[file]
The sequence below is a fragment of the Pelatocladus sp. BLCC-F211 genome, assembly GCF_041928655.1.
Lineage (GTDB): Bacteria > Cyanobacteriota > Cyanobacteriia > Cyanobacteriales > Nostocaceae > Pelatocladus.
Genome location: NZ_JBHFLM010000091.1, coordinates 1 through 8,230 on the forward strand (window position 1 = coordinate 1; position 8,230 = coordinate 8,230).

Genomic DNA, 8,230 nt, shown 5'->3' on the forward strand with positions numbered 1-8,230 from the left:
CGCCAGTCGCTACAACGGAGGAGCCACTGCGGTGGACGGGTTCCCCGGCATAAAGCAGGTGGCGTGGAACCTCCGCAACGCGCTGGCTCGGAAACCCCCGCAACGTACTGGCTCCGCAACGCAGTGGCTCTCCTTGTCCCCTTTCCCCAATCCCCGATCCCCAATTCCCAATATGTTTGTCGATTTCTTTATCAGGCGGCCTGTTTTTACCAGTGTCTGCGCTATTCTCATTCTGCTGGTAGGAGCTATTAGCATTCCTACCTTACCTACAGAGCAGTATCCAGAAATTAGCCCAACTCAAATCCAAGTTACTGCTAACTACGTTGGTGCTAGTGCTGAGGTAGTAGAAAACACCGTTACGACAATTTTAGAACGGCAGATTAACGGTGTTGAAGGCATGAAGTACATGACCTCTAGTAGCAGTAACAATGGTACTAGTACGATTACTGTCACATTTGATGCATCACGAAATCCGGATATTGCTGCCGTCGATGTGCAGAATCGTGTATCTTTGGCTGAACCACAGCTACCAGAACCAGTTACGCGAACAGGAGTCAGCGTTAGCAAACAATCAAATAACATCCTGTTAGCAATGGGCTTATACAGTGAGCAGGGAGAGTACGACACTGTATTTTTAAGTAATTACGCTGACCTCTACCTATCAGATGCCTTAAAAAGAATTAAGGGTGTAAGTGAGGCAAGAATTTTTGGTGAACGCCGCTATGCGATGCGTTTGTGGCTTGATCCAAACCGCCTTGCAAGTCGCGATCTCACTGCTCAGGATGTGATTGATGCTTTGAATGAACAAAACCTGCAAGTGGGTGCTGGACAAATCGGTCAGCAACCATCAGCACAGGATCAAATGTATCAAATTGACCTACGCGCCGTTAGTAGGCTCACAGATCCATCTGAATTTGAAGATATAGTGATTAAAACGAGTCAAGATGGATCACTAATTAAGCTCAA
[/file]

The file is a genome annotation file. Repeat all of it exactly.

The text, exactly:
The sequence below is a fragment of the Pelatocladus sp. BLCC-F211 genome, assembly GCF_041928655.1.
Lineage (GTDB): Bacteria > Cyanobacteriota > Cyanobacteriia > Cyanobacteriales > Nostocaceae > Pelatocladus.
Genome location: NZ_JBHFLM010000091.1, coordinates 1 through 8,230 on the forward strand (window position 1 = coordinate 1; position 8,230 = coordinate 8,230).

Genomic DNA, 8,230 nt, shown 5'->3' on the forward strand with positions numbered 1-8,230 from the left:
CGCCAGTCGCTACAACGGAGGAGCCACTGCGGTGGACGGGTTCCCCGGCATAAAGCAGGTGGCGTGGAACCTCCGCAACGCGCTGGCTCGGAAACCCCCGCAACGTACTGGCTCCGCAACGCAGTGGCTCTCCTTGTCCCCTTTCCCCAATCCCCGATCCCCAATTCCCAATATGTTTGTCGATTTCTTTATCAGGCGGCCTGTTTTTACCAGTGTCTGCGCTATTCTCATTCTGCTGGTAGGAGCTATTAGCATTCCTACCTTACCTACAGAGCAGTATCCAGAAATTAGCCCAACTCAAATCCAAGTTACTGCTAACTACGTTGGTGCTAGTGCTGAGGTAGTAGAAAACACCGTTACGACAATTTTAGAACGGCAGATTAACGGTGTTGAAGGCATGAAGTACATGACCTCTAGTAGCAGTAACAATGGTACTAGTACGATTACTGTCACATTTGATGCATCACGAAATCCGGATATTGCTGCCGTCGATGTGCAGAATCGTGTATCTTTGGCTGAACCACAGCTACCAGAACCAGTTACGCGAACAGGAGTCAGCGTTAGCAAACAATCAAATAACATCCTGTTAGCAATGGGCTTATACAGTGAGCAGGGAGAGTACGACACTGTATTTTTAAGTAATTACGCTGACCTCTACCTATCAGATGCCTTAAAAAGAATTAAGGGTGTAAGTGAGGCAAGAATTTTTGGTGAACGCCGCTATGCGATGCGTTTGTGGCTTGATCCAAACCGCCTTGCAAGTCGCGATCTCACTGCTCAGGATGTGATTGATGCTTTGAATGAACAAAACCTGCAAGTGGGTGCTGGACAAATCGGTCAGCAACCATCAGCACAGGATCAAATGTATCAAATTGACCTACGCGCCGTTAGTAGGCTCACAGATCCATCTGAATTTGAAGATATAGTGATTAAAACGAGTCAAGATGGATCACTAATTAAGCTCAA